Make the most of your figures

20th May 2005 at 01:00
Collecting data about pupil performance is only constructive if you use it to ask the right questions. Gerald Haigh reports

Children in the UK are assessed, examined and tested to an exhausting degree, yet we know that measuring the pumpkin or weighing the pig does not in itself bring about any improvement. At the same time, it is clear that at least some measurement of pumpkin or pig is useful for keeping track of what works best.

School management information and communications technology has progressed at a rate that means heads and teachers now have the ability to collect and handle huge amounts of data about their pupils. How, though, to make it work for school improvement?

One school that has found a working answer is Two Mile Ash middle (pupils aged 8 to 12) in Milton Keynes, where head Jim Hudson OBE runs a highly successful school that, in his words, is "Data informed - that's the phrase I prefer, rather than data driven or data rich."

The point being that the data is to do with asking questions rather than providing solutions.

"The software doesn't make things happen," says Mr Hudson. "You have to ask the right questions. Being expert with the ICT isn't as important as asking where we're going wrong, learning lessons year by year."

At Two Mile Ash, children are tested twice a year, in a formal but friendly way, using Sats material, including optional tests and tests from previous years.

Papers are marked in school, and because the quality of the marking ultimately defines the value of the data, there is careful moderation between teachers.

"We didn't put the writing scores in one year, because we weren't convinced of their accuracy," says Andrea Curtis, deputy head. "Moderation had to be done thoroughly - you have to give time to it, or you'll come unstuck."

The data that emerges is entered into the school's information management system (the school uses SIMS Assessment Manager from Capita) by an administrator. It is then handled by four teachers who make up the data analysis team. Overseeing the whole process is deputy head Andrea Curtis.

"The head will be expecting a report as soon as possible about the headlines, in both attainment and progress," she says. "Too many people talk only about attainment. It's more important to talk about progress. I give him the profile and the value added for each year group."

At departmental level, she explains, heads of department look at individual teaching groups. "They want to see how each group is performing, to see what we can learn - where we might need to target more resources, for example."

The implication here, of course, is that a comparison of group performance throws up differences in quality of teaching. "It's not a question of criticising the teacher," says Mr Hudson. "You need honest self-evaluation and to look for the strategies that will improve things."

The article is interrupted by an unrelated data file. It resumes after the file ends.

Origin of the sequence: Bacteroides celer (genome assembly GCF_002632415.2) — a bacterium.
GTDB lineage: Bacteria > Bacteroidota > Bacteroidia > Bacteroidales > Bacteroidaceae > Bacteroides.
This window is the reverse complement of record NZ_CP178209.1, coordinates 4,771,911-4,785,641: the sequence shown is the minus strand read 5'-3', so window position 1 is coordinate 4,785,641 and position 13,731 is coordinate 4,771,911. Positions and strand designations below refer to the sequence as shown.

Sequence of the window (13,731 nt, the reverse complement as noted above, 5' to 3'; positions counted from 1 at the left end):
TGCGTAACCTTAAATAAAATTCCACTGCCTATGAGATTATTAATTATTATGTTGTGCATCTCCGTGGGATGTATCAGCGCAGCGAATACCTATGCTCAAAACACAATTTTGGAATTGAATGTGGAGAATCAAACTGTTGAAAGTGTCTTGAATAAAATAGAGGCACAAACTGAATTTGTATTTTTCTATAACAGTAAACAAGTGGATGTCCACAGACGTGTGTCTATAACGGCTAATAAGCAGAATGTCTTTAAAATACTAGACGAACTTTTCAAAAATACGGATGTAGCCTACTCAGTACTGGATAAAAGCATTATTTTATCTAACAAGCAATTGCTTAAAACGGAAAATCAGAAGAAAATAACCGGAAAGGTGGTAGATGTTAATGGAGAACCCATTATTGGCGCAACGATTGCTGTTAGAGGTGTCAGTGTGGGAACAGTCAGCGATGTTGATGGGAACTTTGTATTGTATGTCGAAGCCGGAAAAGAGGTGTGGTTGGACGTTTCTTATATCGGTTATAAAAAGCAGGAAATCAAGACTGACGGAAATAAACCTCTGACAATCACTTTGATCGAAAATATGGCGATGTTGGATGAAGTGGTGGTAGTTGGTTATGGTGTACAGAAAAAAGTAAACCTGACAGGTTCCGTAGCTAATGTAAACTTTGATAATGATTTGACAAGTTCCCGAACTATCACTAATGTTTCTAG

Ms Curtis gives the example of a relatively inexperienced teacher whose teaching groups were shown by the data to be weaker on high-level literacy skills.

"We were able to put in support systems and organise lesson observations," she says.

The key presentation document is the scattergram - a graph from Assessment Manager which, because it presents individual children as dots positioned according to their test performance, clearly shows up individual differences. The test and data analysis procedures at Two Mile Ash mean that each subject teacher is given one of these for each of his or her teaching groups, twice each year.

"It's a great management tool," says Mr Hudson. "Without it you couldn't question to such depth, being very specific about what you're trying to discover about teacher and child performance."

As time has gone on it turns out that the scattergrams confirm teacher judgements to the point where a teacher can name the anonymous dots almost at a glance. "It empowers teachers, reassuring them that their professional judgements are secure," says Ms Curtis.

In the same way, there is added confidence and detail in the judgements offered to parents. "I want them to feel I know what I'm talking about," says Mr Hudson.

Both Jim Hudson and Andrea Curtis are at pains to emphasise that at the heart of Two Mile Ash is the teacher-pupil relationship, and that computer software is only useful to the extent that it enhances that relationship.

"We're cautious and selective about ICT," says Mr Hudson.

And when Ms Curtis speaks, as she often does, to groups of teachers and heads interested in the constructive use of data-handling software, it is significant that one of her slides says: "Strategy does not begin with technology. Teachers raise standards, not computers."

Two Mile Ash middle school uses Assessment Manager from Capita: products are available. For a list, see Becta's website:

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